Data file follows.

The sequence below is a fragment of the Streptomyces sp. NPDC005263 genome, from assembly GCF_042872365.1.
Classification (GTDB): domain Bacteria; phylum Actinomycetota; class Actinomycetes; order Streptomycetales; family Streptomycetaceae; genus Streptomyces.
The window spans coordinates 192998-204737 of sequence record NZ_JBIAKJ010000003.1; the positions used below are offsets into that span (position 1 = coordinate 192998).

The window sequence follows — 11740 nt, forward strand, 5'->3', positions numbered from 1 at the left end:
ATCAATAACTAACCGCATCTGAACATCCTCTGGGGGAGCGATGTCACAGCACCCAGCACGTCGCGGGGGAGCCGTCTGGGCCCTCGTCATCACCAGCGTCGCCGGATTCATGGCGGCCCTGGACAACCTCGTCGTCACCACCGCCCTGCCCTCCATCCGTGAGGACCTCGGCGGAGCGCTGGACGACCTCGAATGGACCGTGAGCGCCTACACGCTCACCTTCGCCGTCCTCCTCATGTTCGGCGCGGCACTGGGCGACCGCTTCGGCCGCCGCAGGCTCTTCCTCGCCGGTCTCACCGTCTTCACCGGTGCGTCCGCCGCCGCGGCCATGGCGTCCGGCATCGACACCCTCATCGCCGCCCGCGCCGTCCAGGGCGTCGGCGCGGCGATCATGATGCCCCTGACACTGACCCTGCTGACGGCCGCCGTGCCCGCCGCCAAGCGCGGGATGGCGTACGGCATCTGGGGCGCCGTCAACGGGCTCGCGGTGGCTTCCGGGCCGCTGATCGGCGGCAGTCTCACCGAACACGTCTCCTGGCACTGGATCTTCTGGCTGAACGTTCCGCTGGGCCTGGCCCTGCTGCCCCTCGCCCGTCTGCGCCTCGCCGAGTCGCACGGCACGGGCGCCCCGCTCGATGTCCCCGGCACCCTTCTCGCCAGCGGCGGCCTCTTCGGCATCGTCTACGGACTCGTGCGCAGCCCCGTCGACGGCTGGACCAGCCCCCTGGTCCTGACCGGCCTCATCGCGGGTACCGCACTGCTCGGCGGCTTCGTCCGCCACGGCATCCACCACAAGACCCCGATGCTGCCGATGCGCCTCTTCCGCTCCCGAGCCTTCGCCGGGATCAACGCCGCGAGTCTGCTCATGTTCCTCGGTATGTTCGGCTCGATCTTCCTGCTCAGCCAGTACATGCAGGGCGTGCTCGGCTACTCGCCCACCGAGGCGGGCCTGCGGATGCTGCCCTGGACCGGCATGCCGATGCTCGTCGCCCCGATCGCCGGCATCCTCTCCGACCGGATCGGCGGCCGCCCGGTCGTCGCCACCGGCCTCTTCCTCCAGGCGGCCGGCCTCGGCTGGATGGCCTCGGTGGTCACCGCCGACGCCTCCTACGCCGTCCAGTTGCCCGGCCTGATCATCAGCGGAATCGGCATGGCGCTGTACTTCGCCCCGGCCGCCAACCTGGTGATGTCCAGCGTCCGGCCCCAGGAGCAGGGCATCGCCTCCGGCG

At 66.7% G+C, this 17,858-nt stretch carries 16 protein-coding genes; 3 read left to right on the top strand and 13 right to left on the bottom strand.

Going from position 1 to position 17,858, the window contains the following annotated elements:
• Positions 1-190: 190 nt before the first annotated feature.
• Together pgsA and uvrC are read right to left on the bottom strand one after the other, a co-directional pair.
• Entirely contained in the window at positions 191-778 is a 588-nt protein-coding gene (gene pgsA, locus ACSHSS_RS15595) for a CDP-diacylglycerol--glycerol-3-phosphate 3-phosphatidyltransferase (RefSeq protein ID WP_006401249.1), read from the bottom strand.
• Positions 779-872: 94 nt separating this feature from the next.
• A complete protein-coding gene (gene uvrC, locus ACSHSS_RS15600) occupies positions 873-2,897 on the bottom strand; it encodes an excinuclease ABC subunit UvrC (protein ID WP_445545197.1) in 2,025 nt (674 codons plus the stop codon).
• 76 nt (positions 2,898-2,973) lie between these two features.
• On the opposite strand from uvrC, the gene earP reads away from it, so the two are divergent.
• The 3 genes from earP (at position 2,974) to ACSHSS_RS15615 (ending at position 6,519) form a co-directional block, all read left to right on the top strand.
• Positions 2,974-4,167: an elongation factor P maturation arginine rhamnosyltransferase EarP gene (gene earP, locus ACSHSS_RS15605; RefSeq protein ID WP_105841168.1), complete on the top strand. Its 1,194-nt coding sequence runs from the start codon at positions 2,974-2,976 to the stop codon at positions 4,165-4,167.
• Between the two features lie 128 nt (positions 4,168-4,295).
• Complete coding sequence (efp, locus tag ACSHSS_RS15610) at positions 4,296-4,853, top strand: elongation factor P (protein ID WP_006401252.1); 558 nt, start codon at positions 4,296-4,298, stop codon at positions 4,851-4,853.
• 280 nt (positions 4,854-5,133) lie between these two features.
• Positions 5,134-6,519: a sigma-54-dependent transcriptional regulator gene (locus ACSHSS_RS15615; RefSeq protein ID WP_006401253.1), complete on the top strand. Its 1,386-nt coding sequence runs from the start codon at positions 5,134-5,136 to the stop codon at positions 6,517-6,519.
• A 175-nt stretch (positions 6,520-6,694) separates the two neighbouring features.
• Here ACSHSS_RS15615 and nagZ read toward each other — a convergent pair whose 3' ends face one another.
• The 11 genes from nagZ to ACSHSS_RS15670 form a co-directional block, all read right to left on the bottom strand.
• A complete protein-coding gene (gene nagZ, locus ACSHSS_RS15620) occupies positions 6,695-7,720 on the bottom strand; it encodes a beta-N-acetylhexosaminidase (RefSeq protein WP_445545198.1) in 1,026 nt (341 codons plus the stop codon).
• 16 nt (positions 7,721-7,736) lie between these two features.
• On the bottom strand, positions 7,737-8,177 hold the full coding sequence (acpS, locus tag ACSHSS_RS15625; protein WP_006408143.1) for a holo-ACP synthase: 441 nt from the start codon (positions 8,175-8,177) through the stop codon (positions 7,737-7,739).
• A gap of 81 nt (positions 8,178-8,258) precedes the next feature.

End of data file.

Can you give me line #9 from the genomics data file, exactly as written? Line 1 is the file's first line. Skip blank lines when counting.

• Together pgsA and uvrC are read right to left on the bottom strand one after the other, a co-directional pair.